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Writing Workshop revisited: A look at second grade children's writings and interactions

Paul Alexander Debettencourt Preston, University of Massachusetts Amherst


The focus of this study is to understand how students in one second-grade class utilized the social justice principle that they had been taught, to help them negotiate social tensions during Writing Workshop time. I studied the interactions and the writings of children while they composed and they shared their writing with their peers. Although there may be many types of tension present within an elementary classroom, I studied issues related to gender, culture, and friendship and trust. Theoretical constructs supporting this study were derived from grounded theory and sociolinguistic theory. Data collected during daily writing times throughout the school year included: personal student profiles; participant observer field notes; video and audio taped student conversations and student interviews; photographs of student interactions; and photocopies of students' writing. There were three principal findings about students' writings and social interactions during Writing Workshop times. First, students demonstrated within their writing the inclusion of a social justice principle that they were taught, but not in respect to culture. Although there were no negative cases of cultural stereotyping within the students' writing, there were also no cases of positive cultural images displayed. Second, students did not utilize the social justice principle in their conversations to help them negotiate tensions. Third, students' social status among peers influenced their behaviors and their decisions when they were faced with tensions during Writing Workshop. Norms associated with student social status had a stronger effect on their behavior than those from the social justice principle which they were taught. This study suggests the importance of including a social justice component within the Writing Workshop model. It further suggests that objectives be included that bring to the attention of all members of the community the presence of children's social status. It was the influence of student status within this classroom that affected the ways that children have access to learning and that limited participation for some of the students. Direct teacher instruction in social justice may insure that the Writing Workshop is positive and productive for all members of the classroom.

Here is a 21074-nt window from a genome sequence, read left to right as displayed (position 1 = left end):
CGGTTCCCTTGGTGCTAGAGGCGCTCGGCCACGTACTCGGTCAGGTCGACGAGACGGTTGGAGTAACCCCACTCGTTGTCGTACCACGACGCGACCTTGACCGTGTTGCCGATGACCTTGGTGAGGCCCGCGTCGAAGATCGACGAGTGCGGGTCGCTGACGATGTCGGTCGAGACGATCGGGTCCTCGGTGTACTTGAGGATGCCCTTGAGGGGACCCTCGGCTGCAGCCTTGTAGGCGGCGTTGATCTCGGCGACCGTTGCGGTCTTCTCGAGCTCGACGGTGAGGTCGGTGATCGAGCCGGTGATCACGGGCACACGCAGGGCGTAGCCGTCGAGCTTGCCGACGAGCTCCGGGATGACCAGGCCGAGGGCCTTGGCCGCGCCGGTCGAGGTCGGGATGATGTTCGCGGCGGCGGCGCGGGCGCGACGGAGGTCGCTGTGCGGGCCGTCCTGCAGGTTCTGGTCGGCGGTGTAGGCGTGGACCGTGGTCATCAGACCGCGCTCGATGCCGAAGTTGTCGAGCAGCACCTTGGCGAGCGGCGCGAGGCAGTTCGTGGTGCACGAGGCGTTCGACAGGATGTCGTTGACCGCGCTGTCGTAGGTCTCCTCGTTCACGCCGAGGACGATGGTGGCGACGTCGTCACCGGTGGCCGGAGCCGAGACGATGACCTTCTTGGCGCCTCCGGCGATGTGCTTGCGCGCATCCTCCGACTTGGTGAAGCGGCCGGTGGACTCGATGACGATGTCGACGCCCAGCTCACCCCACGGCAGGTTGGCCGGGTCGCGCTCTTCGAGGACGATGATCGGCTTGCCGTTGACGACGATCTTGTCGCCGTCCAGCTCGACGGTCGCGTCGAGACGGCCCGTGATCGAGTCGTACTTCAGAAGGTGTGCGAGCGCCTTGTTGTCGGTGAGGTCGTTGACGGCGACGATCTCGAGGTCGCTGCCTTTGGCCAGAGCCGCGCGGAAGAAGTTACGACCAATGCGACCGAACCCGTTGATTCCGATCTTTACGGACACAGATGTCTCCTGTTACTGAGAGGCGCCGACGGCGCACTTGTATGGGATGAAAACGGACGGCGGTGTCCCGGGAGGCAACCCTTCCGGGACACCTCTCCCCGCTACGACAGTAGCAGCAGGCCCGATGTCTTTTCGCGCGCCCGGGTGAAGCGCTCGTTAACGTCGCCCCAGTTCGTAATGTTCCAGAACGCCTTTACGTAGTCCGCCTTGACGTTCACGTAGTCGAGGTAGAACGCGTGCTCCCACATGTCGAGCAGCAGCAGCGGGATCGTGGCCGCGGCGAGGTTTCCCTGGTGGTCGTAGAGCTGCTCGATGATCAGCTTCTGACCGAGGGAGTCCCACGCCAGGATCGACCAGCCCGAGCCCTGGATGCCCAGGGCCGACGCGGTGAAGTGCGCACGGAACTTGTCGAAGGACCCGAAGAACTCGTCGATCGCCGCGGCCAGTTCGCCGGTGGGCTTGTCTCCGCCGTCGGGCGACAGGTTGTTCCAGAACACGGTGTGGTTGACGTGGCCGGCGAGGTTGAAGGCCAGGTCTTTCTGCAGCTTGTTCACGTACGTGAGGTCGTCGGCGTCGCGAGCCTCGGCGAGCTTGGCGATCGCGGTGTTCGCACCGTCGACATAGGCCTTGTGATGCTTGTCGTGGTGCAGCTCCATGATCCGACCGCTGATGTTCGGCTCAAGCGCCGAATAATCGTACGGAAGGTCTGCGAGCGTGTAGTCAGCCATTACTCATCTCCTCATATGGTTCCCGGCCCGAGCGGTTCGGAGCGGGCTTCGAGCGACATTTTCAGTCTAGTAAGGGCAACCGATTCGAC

Subject Area

Elementary education|Curricula|Teaching|Rhetoric|Composition

Recommended Citation

Preston, Paul Alexander Debettencourt, "Writing Workshop revisited: A look at second grade children's writings and interactions" (2000). Doctoral Dissertations Available from Proquest. AAI9988833.